Building the investment thesis of an impact investing fund in Kenya
Although the healthcare sector in Kenya is fast-growing and demand for healthcare services is strong, accessibility, affordability and quality of care remains a key issue across the full continuum of care. As Kenya develops, it needs to strengthen its healthcare system to address increased demand and more complex healthcare needs.
With public funding covering only 34% of the total healthcare expenditures of the country, the government policy explicitly supports private sector involvement in the healthcare sector, which would require an estimated US$ 1.4Bn per annum to meet the increased demand.
These challenges represent an opportunity for market-based solutions to transform the healthcare system in Kenya, whether funded through grant financing, impact-first or finance-first investment. The Johnson & Johnson’s Global Community Impact (J&J GCI) team partnered with KOIS to articulate its new impact investment thesis that will guide their investment activities in Kenya and serve as a blueprint for its overall impact investment strategy in other countries.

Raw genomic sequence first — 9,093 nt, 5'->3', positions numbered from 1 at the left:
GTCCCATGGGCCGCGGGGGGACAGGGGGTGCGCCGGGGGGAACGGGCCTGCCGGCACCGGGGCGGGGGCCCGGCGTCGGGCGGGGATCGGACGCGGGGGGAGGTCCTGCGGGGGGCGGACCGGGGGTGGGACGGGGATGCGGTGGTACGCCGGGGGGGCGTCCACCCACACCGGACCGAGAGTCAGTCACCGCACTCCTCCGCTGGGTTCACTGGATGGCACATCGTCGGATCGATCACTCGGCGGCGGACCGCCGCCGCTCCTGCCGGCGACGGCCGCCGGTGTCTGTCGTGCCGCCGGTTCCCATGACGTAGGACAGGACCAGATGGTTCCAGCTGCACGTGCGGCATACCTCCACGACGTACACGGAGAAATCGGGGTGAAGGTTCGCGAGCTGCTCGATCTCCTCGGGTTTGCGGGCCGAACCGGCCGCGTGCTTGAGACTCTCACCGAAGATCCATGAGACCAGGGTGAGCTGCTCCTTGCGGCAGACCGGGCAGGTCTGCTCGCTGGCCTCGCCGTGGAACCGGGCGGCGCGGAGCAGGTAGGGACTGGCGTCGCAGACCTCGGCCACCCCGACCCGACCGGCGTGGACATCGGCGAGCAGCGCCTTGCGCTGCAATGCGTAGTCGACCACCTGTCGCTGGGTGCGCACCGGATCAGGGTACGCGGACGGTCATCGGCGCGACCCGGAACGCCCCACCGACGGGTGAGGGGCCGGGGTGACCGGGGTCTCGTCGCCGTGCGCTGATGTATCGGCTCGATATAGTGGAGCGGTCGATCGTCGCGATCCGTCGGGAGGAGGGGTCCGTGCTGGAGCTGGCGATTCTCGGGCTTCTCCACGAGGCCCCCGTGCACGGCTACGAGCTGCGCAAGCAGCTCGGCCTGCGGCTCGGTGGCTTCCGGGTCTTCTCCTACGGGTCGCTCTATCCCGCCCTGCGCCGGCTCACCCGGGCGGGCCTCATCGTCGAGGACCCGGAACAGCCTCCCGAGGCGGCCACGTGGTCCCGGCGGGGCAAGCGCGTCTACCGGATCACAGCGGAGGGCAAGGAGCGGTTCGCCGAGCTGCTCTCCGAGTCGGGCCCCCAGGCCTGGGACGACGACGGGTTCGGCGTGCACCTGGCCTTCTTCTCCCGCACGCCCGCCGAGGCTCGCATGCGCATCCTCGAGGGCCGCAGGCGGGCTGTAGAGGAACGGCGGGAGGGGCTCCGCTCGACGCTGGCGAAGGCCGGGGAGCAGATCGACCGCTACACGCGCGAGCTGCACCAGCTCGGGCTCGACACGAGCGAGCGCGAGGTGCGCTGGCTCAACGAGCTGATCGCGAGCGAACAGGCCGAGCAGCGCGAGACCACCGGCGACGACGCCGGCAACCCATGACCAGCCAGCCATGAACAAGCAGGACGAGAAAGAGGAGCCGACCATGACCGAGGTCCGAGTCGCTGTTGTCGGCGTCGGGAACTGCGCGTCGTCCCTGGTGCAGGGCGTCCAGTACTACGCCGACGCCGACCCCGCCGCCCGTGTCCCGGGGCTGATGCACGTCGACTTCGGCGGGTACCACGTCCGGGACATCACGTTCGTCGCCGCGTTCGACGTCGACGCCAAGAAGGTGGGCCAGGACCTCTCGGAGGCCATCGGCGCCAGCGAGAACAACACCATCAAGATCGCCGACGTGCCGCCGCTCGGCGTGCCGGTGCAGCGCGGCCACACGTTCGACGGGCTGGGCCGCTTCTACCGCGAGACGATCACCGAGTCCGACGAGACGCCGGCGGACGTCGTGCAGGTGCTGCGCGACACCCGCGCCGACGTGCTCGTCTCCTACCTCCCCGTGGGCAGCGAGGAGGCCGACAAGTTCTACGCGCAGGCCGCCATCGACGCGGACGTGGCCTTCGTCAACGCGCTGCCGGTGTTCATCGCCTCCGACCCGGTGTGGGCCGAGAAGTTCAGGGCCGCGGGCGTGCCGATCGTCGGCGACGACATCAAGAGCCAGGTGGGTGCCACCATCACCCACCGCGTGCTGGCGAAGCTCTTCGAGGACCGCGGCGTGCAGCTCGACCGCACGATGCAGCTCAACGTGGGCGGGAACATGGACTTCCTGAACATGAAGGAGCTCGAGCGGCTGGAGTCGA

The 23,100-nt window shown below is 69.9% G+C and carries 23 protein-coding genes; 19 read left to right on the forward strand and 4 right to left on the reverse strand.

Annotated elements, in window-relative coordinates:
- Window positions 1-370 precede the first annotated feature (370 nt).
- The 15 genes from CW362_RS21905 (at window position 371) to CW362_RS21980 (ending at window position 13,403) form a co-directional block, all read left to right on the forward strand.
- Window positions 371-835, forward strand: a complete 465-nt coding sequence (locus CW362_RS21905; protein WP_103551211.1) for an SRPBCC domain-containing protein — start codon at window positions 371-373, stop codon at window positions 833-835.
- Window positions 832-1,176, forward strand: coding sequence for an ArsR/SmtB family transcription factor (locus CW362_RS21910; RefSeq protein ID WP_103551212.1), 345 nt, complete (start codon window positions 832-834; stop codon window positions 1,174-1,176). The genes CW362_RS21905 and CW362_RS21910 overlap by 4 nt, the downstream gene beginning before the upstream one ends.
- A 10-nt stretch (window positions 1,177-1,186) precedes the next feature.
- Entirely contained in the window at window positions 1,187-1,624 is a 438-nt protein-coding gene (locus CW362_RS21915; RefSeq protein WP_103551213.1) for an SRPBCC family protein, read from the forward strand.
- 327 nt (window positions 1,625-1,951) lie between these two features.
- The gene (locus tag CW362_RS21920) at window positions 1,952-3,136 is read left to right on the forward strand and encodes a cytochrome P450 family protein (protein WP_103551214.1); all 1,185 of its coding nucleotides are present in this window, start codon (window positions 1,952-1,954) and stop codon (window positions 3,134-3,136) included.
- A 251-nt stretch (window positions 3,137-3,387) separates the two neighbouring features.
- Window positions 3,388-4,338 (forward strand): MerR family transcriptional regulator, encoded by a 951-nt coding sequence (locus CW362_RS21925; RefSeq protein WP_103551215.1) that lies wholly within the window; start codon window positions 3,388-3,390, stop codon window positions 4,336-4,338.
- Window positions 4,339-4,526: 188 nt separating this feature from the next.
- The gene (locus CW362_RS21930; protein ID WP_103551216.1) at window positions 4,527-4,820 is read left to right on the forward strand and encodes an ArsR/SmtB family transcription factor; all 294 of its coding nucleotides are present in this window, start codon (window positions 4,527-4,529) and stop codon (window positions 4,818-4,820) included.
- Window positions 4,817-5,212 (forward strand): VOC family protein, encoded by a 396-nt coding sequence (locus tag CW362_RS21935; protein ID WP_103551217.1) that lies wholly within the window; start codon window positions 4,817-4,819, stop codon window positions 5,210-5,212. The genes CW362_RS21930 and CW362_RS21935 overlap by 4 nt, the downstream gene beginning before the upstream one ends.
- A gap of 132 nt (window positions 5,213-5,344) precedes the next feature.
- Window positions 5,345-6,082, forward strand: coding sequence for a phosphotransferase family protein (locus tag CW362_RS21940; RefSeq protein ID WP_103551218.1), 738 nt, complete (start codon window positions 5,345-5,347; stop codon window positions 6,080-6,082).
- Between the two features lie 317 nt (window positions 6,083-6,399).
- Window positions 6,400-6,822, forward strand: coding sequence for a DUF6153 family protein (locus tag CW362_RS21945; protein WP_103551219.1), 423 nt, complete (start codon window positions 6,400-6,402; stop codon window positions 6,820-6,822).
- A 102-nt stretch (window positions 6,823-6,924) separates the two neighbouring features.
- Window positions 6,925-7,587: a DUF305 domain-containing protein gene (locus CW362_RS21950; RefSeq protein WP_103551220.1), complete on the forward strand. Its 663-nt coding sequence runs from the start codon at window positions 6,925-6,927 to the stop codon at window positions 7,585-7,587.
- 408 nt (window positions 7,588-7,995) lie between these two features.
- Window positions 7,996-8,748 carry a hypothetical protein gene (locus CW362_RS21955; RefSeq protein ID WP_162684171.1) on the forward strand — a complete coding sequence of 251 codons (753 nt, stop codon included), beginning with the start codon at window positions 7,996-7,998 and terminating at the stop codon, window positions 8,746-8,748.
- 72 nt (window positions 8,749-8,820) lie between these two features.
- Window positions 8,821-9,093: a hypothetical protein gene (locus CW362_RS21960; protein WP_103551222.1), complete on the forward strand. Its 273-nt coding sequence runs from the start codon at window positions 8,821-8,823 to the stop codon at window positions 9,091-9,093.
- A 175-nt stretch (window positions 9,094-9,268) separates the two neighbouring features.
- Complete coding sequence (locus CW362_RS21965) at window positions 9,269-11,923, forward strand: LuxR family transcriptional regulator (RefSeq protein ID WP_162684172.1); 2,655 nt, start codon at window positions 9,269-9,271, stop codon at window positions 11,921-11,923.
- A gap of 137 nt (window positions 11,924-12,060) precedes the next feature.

In a first phase, after a detailed analysis of the Kenyan macroeconomic and healthcare sector, KOIS conducted a detailed landscape analysis of investment opportunities in Kenya, both on the demand side (i.e., what are the most promising business models with potential for scale and transformation, and what are their financing needs) and the supply side of capital (i.e., what instruments are needed to fulfil the identified financing gaps).
KOIS supported J&J GCI in defining its vision for success in Kenya and how it considers its strategy (impact-first vs. finance-first investing, early-stage vs. growth-stage enterprises, etc.). In analysing both overall social impact and investment attractiveness, opportunities that were best aligned with J&J GCI’s impact investment thesis were prioritised. In 2019, J&J GCI invested in two of them.
The first investment supported the expansion of a maternal health hospital in Nairobi, which offers high-quality and affordable care to more than 25,000 patients per year and ensures over 1.500 safe deliveries annually.
The second investment supported a primary healthcare facility serving low-income flower farm workers and communities in rural Kenya, where the incidence of preventable diseases is high and quality healthcare options are limited.